NOT THE END

Blow to Sh21bn wind project as Lamu MCAs scrap it

Assembly said investor failed to meet some conditions, causing chaos, confusion and displacements

In Summary
  • Wednesday, Bahari Ward MCA Anthony Njomo said the project had failed to fully meet all requirements and had to be cancelled.
  • The wind project was to be undertaken by Baharini Wind Power, a consortium of Belgian firm Elicio Company and Kenyan firm Kenwind Holdings Limited Company.

A wind power plant in Kenya. .
WIND POWER: A wind power plant in Kenya. .
Image: COURTESY

@ppcheti

The Lamu County Assembly has unanimously voted to kill a planned Sh21 billion wind power plant for failing to meet standards.

It wants all acquired land, more than 3,000 acres, returned to the original owners.

 
 
 

The wind project was to be undertaken by Baharini Wind Power, a consortium of the Belgian firm Elicio Company and the Kenyan firm Kenwind Holdings Limited Company.

The investor already acquired 3,206 acres at Baharini area in Mpeketoni, Lamu West. The project is expected to generate 90MW.

The assembly action is not expected to be the end of the story as investors are expected to seek legal recourse and dispute the assembly's decision on unmet conditions. Other actors are also involved.

Presenting the motion on the floor of the house on Wednesday, Bahari MCA Anthony Njomo said the project had failed to fully meet all requirements and thus had to be scrapped.

On July 22, 2015, the assembly had approved the project on condition it met all requirements including renewal of the National Environment Management Authority (Nema) Environmental Impact Assessment licence.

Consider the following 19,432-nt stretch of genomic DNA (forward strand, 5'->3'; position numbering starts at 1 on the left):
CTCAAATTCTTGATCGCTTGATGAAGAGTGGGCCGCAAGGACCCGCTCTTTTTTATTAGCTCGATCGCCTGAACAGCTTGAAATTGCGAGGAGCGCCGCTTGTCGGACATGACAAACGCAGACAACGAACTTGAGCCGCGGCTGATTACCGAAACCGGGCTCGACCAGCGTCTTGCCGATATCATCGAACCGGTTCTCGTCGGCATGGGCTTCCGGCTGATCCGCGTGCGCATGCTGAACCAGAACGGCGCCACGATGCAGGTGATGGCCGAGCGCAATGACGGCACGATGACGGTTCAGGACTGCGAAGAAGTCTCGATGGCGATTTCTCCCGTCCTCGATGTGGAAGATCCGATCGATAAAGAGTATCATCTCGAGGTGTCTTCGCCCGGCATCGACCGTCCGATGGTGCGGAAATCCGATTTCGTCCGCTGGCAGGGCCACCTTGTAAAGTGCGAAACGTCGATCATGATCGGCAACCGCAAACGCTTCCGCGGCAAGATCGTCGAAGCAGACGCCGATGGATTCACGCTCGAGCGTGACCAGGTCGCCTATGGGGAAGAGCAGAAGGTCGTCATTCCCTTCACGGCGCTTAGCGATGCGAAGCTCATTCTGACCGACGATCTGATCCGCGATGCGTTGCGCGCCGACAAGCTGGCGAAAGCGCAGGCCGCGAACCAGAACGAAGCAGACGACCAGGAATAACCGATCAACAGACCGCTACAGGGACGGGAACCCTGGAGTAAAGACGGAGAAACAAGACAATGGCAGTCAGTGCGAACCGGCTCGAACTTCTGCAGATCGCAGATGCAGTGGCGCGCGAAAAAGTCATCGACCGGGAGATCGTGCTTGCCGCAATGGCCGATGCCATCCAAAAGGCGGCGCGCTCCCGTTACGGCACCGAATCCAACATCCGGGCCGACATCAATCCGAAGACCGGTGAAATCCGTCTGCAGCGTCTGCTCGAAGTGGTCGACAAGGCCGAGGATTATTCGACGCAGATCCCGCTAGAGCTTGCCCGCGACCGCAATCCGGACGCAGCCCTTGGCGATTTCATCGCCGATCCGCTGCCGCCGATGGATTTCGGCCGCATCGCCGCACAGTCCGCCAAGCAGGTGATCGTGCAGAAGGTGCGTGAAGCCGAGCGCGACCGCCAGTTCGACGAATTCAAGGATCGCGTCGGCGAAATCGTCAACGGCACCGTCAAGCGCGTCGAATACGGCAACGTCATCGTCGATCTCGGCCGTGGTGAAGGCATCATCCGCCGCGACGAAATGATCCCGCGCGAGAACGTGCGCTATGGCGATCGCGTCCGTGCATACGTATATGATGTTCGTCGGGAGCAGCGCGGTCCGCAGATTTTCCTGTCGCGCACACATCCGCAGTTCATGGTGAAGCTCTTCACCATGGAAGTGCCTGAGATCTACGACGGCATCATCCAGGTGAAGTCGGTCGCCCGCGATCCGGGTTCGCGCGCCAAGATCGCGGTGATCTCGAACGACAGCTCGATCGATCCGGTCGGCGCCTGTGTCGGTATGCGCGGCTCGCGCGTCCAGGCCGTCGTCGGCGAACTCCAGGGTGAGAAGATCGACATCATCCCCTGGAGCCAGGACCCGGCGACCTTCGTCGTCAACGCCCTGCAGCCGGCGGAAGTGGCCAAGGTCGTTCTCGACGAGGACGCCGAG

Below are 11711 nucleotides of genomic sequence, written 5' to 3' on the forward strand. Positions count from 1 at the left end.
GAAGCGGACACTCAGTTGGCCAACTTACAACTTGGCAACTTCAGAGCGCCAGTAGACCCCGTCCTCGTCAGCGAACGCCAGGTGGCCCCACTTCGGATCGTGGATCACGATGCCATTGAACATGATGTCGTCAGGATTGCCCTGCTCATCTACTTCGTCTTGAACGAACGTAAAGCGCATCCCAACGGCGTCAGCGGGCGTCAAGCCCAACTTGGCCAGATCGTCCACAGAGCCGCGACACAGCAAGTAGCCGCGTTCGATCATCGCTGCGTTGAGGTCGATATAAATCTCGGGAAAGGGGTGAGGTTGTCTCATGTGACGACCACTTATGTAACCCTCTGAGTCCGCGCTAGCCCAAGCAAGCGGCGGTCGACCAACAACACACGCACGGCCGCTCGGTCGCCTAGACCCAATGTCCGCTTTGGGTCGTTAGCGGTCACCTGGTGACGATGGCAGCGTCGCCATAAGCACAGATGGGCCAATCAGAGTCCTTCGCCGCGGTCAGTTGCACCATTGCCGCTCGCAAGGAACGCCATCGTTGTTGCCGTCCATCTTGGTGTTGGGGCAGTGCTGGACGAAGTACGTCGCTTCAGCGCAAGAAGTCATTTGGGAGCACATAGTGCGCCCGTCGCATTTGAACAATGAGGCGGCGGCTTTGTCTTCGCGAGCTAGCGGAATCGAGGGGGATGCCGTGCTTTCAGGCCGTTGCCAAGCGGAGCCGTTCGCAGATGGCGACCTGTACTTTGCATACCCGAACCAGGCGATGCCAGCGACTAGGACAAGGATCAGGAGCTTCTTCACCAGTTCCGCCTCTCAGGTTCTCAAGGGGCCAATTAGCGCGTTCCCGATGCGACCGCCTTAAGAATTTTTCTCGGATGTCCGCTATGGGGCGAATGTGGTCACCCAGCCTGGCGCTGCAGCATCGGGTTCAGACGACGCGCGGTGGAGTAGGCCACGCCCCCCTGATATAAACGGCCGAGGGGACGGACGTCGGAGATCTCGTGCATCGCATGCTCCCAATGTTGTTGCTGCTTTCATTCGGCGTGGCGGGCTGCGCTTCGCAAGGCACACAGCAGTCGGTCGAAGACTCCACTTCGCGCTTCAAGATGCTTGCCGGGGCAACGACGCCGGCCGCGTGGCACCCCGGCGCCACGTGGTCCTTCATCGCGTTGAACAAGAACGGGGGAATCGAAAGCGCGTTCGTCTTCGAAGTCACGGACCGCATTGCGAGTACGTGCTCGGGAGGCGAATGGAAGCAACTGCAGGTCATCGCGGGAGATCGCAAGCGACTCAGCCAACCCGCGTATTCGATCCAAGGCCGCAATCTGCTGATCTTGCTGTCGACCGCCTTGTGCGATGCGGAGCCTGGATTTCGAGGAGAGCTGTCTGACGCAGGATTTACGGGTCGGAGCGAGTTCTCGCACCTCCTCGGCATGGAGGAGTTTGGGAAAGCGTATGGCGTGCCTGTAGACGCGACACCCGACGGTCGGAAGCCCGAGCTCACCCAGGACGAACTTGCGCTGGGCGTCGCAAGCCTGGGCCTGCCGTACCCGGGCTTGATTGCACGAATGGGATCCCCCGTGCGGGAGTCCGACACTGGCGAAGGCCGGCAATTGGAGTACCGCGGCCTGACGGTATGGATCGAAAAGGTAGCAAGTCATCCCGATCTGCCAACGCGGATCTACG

The project was not to overlap any other land legally surveyed for different economic purposes. Land was to be acquired through the National Land Commission with approval of the county government for not more than 25 years.

The project Resettlement Action Plan (RAP) was also to be approved by the county assembly with or without amendment, with the approval only allowing for wind power generation, among other conditions.

 
 

However, Njomo said the Kenwind Power Project has failed to comply with some conditions resulting in confusion, chaos and displacements among the surrounding communities and landowners

He said the land where the investor intends to resettle those displaced by the project has already been surveyed and is owned by residents. Therefore, it is not available.

The MCA also said the investor was directly involved in the resettlement action plan instead of allowing SGS Kenya to work independently and as a result it influenced the outcome of the process.

SGS is a global inspection, verification, testing and certification company.

MCAs said they want the land identified for the project demarcated and given back to the owners.

“I therefore prevail on the house to nullify the project approval for failure to meet some of the required conditions as per the motion approved by this house on July 22, 2015. I also urge the house to compel the Lamu County Government through the Land and Physical Planning department to demarcate, survey and issue title deeds to the people affected in the said land that was meant for the project," Njomo said.

A Resettlement Action Plan had already been set in motion by the investor in December last year. The process was expected to take four months.

In February, the project was approved after Kenya Power signed a 20-year Purchase Agreement, a PPA, signifying the project's viability.

The wind project was to include as many as 38 turbines with a total 90MW capacity. They were to be constructed  at Baharini Village, 40 kilometres from the Lamu Port South Sudan Ethiopia Transport (Lapsset) Corridor project in Kililana.

(Edited by V. Graham)